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"Some fighters have come for personal glory,
Others have come to fight for those they love,
But all will do their best to be victorious in this tournament
Which will decide their fortunes..."
Battle Arena Toshinden (simply titled Toshinden in Japan) is the first 3D fighting game franchise where every character toted a weapon of some sort. (The first series to do it in 2D was Samurai Shodown). It was considered a Killer App when it was released as a PlayStation launch title, and Sony promoted it heavily. However, as the years passed by, it got left in the dust, upstaged by other such 3D fighting game franchises as Tekken, the Soul series, and Virtua Fighter, who continued to innovate and refine their gameplay while Toshinden remained stagnant. Not quite as fondly remembered as it was back then, but still worth a look.
The story of Battle Arena Toshinden revolves around a secret fighting tournament known only as the Toshindaibukai and that those who are deemed worthy of participating in it are handed invites by a secret group known only as the Himitsu Kessha (Secret Society in the English translation). The first game in the series has eight participants competiting in the battle, each of them having their own reasons for heading into the tournament. The second game would be much like the first, except that two new challengers would enter into the fray and that the tournament itself would be nothing more than a mere ruse in order to lure out a specific target named Gaia, who happens to be a former member of the Himitsu Kessha, marked for immediate death after illegally holding the first tournament without the consent of the Himitsu Kessha and that he had tried to start a rebellion against the organization. The third game in the series would center around a new antagonist group known as the Soshiki (Organization in the English translation) and their leader, a power-hungry megalomaniac named Abel. In order to bring a destructive fighting god named Agon Teos into the world, Abel and his minions must gather the blood of the strongest warriors and targets the Toshinden fighters as their sacrifices. The fourth and final game in the original series would take place a few years after the events of Toshinden 3 and that it would center around a young man named Subaru Shinjo (the son of Sho Shinjo and Cupido), who sought to find his missing uncle Eiji while participating in a new Toshindaibukai tournament.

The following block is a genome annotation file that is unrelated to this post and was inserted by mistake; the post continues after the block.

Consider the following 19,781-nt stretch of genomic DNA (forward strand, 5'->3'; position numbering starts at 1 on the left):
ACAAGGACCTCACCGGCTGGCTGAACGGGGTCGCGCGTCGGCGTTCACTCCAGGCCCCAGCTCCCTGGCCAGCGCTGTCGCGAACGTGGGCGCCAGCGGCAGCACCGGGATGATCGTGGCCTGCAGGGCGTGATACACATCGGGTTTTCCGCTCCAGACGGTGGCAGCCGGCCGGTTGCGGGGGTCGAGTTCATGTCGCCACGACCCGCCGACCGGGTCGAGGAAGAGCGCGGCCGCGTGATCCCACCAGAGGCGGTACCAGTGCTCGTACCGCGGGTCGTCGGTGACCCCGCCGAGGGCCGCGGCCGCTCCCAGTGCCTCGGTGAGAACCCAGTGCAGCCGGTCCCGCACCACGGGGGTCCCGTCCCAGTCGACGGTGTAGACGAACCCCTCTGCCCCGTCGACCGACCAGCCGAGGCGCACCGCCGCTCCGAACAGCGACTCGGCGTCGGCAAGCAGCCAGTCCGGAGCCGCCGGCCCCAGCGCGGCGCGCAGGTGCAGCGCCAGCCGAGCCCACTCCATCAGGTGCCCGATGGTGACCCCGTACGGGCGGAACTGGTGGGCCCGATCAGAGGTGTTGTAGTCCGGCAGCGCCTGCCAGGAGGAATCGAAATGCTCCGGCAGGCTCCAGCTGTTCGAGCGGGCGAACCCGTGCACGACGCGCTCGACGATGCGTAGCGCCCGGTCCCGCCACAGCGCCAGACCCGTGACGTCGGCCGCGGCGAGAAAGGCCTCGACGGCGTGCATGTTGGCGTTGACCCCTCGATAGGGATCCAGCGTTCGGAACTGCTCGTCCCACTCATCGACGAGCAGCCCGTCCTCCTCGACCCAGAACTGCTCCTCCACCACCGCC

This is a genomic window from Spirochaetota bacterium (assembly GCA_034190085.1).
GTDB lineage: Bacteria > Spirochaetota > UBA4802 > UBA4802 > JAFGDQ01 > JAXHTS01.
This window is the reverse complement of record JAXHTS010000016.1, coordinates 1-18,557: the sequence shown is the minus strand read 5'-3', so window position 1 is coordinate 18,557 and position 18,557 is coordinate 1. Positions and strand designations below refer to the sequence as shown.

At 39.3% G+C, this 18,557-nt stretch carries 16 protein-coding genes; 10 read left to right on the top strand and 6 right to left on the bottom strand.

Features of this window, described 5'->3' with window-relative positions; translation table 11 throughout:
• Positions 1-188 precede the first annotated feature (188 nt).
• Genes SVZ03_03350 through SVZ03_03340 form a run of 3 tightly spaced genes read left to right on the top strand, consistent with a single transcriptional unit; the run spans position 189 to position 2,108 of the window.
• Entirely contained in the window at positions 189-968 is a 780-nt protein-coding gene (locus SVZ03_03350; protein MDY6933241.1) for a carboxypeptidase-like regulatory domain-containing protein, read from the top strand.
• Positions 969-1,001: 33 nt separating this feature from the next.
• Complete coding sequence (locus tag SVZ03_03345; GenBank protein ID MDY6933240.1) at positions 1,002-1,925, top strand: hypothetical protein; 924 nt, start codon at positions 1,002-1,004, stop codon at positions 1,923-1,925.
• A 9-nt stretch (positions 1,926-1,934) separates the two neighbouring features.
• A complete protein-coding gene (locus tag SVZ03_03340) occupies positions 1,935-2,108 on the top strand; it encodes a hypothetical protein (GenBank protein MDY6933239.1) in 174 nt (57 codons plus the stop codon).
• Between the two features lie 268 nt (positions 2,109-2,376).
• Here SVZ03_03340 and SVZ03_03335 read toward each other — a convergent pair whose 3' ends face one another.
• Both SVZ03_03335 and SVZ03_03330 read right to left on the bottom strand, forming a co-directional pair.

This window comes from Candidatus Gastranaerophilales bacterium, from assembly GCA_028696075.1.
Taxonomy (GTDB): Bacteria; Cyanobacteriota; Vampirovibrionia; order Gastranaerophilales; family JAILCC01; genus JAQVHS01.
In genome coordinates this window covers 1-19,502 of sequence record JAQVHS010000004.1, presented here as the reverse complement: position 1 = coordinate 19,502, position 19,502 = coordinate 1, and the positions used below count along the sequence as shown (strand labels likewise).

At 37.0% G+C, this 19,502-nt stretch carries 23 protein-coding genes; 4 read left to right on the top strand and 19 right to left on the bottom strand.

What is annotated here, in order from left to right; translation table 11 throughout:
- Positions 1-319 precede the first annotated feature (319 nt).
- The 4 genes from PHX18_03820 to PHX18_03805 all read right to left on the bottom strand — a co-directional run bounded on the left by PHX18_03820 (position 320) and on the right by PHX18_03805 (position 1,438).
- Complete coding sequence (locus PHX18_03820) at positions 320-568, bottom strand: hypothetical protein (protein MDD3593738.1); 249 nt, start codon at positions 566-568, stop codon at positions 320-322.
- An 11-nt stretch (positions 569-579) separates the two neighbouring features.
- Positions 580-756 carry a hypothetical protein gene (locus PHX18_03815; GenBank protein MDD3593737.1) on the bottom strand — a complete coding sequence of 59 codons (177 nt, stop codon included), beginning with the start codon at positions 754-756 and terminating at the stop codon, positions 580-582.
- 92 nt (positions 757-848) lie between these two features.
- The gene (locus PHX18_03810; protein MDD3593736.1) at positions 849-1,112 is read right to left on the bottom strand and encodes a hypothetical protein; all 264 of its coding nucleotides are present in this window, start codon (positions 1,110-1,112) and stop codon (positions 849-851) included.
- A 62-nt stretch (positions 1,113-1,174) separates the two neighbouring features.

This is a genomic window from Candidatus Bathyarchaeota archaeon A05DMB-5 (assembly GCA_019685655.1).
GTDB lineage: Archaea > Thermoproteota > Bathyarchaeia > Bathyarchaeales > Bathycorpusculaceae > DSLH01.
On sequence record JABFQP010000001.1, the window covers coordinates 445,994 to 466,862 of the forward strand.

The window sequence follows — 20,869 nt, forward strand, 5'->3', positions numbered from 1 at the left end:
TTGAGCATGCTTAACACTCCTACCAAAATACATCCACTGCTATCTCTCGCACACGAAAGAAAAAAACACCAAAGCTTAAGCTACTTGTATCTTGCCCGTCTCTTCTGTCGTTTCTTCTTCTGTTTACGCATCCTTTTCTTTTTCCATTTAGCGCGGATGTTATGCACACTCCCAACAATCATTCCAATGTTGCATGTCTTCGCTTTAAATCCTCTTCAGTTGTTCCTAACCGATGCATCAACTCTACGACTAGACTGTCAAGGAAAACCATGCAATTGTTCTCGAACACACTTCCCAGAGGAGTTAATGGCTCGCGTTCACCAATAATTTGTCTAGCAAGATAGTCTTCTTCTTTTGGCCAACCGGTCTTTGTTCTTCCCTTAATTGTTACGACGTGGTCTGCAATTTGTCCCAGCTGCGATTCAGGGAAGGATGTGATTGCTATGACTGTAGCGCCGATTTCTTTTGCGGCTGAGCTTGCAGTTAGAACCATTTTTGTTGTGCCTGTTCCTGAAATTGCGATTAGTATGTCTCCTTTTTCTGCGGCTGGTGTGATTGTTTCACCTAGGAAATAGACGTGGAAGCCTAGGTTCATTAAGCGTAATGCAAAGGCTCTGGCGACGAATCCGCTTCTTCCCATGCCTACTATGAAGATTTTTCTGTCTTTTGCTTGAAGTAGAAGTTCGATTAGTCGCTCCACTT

The series also has a 2D gameboy port, that against the tradition of many crappy fighting games gameboy ports, it's actually quite good and entertaining. It includes all the 8 playable characters from the first game and 4 bosses (Gaia, Gaia II, Sho, and Uranus). The background music is also outstanding to say the least. One weird fact that distinguish it from other 2D fighting games is that keeps it's Ring out feature from the 3D games, but it's made in such a way it doesn't break the game balance (you've a 3-points Ring Out meter; until it gets emptied you don't fall). If you have time in your hands, give it a look, it's worth it.
In 2009, the series had gotten a Spiritual Successor for the Nintendo Wii in the form of War Budokai (often called "Toshinden Wii" by publications), a weapons-based arena fighter with heavy anime influences which also incorporate skills such as Summon Magic.
The original games were also adapted into a 2-part OVA anime in 1996, directed by Masami Ohbari (who also directed the Fatal Fury: The Motion Picture). It was the first anime DVD released by Central Park Media in the Western market (and possibly the first Western market anime DVD period).
Has a character sheet now.
Battle Arena Toshinden contains the following tropes:
- Aloof Big Brother: Sho Shinjo.
- The Anime of the Game: A two episode OVA, which was dubbed by U.S. Manga Corps and edited into a single movie.
- Amazonian Beauty: Rachael.
- Ax Crazy: Chaos, Fo Fai, Judgment, Schultz, Vermilion.
- Badass Grandpa: Fo Fai. For a 100+ year old man, he's one sadistic bastard.
- Badass Longcoat: Vermilion.
- BFS: Duke, Balga, Gaia and Tau.
- Blade on a Stick: Mondo has one that extends for some attacks. Toujin in the third game.
- Bottomless Magazines: Subverted in Toshinden 3. Nagisa and Vermilion all use firearms, but have to reload them occasionally. Vermilion has to do so constantly, because his regular weapon attacks rely exclusively on them. Played straight with Verm in Toshinden 2, which did not have ammunition meters. David has six shots in his pistol, but he can't reload it at all.
- Boobs of Steel: Rachael.
- Captain Ersatz: Judgment (Jason Voorhees) and Zola (Catwoman).
- Chainsaw Good: David and Judgment use this as their primary weapons.
- Defeat Means Playable: Everyone's Evil Counterparts in Toshinden 3.
- Drop the Hammer: Rungo.